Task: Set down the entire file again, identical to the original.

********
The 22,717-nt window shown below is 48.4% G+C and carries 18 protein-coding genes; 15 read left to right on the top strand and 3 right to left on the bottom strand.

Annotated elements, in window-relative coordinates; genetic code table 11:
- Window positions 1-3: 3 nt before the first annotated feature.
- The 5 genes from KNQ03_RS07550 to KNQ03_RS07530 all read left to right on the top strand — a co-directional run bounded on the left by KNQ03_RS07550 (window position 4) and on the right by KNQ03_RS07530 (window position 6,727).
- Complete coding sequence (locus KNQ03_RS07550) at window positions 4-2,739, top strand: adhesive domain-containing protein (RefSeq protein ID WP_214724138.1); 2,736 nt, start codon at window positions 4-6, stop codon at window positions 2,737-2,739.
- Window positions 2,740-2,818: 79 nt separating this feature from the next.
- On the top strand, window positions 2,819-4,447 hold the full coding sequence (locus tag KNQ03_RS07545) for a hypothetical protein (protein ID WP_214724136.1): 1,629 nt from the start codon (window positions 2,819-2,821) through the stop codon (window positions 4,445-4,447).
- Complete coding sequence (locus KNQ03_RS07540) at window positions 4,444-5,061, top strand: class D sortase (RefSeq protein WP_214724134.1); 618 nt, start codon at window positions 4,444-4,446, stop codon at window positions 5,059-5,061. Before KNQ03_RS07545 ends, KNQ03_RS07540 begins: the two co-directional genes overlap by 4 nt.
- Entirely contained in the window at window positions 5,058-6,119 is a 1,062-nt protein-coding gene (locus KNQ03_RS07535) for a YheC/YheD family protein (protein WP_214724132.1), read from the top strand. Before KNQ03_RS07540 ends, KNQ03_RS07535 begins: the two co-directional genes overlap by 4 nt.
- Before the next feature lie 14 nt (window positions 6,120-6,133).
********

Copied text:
The 22,717-nt window shown below is 48.4% G+C and carries 18 protein-coding genes; 15 read left to right on the top strand and 3 right to left on the bottom strand.

Annotated elements, in window-relative coordinates; genetic code table 11:
- Window positions 1-3: 3 nt before the first annotated feature.
- The 5 genes from KNQ03_RS07550 to KNQ03_RS07530 all read left to right on the top strand — a co-directional run bounded on the left by KNQ03_RS07550 (window position 4) and on the right by KNQ03_RS07530 (window position 6,727).
- Complete coding sequence (locus KNQ03_RS07550) at window positions 4-2,739, top strand: adhesive domain-containing protein (RefSeq protein ID WP_214724138.1); 2,736 nt, start codon at window positions 4-6, stop codon at window positions 2,737-2,739.
- Window positions 2,740-2,818: 79 nt separating this feature from the next.
- On the top strand, window positions 2,819-4,447 hold the full coding sequence (locus tag KNQ03_RS07545) for a hypothetical protein (protein ID WP_214724136.1): 1,629 nt from the start codon (window positions 2,819-2,821) through the stop codon (window positions 4,445-4,447).
- Complete coding sequence (locus KNQ03_RS07540) at window positions 4,444-5,061, top strand: class D sortase (RefSeq protein WP_214724134.1); 618 nt, start codon at window positions 4,444-4,446, stop codon at window positions 5,059-5,061. Before KNQ03_RS07545 ends, KNQ03_RS07540 begins: the two co-directional genes overlap by 4 nt.
- Entirely contained in the window at window positions 5,058-6,119 is a 1,062-nt protein-coding gene (locus KNQ03_RS07535) for a YheC/YheD family protein (protein WP_214724132.1), read from the top strand. Before KNQ03_RS07540 ends, KNQ03_RS07535 begins: the two co-directional genes overlap by 4 nt.
- Before the next feature lie 14 nt (window positions 6,120-6,133).